The Gangseo region in southwestern Seoul and Gangnam area in the southern part saw 293 mm of rainfall[.]I live in Gangseo, and had had no idea how bad it really was until later. I woke up to the wild sound of the wind and rain and went back to sleep, opting to stay in until it had mostly stopped. I'd noticed that the ground floor of my building was quite wet, and figured water must have gotten in (it's on an incline, where you need to go down two steps to the back door, and up four or five steps to the front). There didn't seem to be any sign of flood or water damage in the area, however (including a nearby basement supermarket).
A few days later, a friend of mine showed me his cell phone photos of his trip back to Banghwa-dong from Bucheon that day, which revealed streets that resembled rivers, and shots taken from the rear door windows of the wake of the taxi in this river.
I decided to look around and found this article which has quite a few photos of the effect of the rain on the Gwanghwamun area, Gwanghwamun subway station, and Kyobo bookstore, as well as Cheonggyecheon.
I believe the last time it looked like this was during the flooding in 2006, when the Han River overflowed its banks.
One thing that got my attention was this caption on almost all of the photos in the Ohmynews article: "민족 최대 명절인 추석 연휴 첫날인 21일 오후..." As an introduction to the photo, it reads, "On the afternoon of the 21st, the first day of [our] race's biggest holiday..." Okay, I guess minjok could also be translated as 'nation,' (as it may be here, where "the nation's biggest holiday" is used) but it seems to be an example of how overused the word minjok can be. I can understand a description like that being in English-language articles, as there might be an expectation that the fifteen or so foreign tourists who read the KT, KH, and Joongang (combined) might not know much about Chuseok, but it seems rather odd to use it for Korean readers, though a Naver search reveals that it is widely used.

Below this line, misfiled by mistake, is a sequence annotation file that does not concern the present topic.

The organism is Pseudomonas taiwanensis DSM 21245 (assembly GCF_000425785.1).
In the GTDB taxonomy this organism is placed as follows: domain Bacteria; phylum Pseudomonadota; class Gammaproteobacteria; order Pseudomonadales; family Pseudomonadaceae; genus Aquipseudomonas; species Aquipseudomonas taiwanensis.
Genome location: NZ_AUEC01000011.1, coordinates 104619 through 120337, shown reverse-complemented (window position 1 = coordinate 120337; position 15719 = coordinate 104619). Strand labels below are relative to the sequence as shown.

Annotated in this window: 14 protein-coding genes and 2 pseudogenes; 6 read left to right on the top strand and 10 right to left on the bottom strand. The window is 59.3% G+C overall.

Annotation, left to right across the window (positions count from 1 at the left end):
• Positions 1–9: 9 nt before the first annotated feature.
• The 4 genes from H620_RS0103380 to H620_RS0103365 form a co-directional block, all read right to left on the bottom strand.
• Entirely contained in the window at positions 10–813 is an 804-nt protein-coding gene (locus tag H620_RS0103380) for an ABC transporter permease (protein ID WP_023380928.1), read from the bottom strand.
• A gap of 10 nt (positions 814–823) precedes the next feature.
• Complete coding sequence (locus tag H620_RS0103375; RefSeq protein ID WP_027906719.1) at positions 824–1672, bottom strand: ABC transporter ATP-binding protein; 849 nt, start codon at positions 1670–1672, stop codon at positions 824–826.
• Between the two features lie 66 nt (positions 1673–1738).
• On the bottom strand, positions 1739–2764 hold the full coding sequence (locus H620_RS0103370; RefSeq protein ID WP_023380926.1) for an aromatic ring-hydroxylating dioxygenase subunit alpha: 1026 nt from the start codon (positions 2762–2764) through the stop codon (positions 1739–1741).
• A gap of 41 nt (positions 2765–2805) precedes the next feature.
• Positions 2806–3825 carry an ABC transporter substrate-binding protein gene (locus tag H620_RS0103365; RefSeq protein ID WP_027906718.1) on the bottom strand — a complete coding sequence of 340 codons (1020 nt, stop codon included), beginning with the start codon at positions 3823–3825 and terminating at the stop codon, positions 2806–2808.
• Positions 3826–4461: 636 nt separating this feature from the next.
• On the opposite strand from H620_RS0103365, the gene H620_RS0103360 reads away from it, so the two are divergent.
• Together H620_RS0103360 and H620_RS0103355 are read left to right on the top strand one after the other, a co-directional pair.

That it might be little more than a rhetorical flourish, however, is revealed in a cafe post (first result here) where the poster says that last Lunar New Years, an announcer on TV clearly said that Seollal is the minjok's biggest holiday, only for announcers to say last week that Chuseok is the minjok's biggest holiday. He asked, "So which one is it?" and then complained that he'd fought with his wife for two hours due to this broadcast and the question it raised. There was no complaint about the use of the term minjok itself, of course, but it does seem that there's awareness that some media outlets overuse superlatives attached to the term.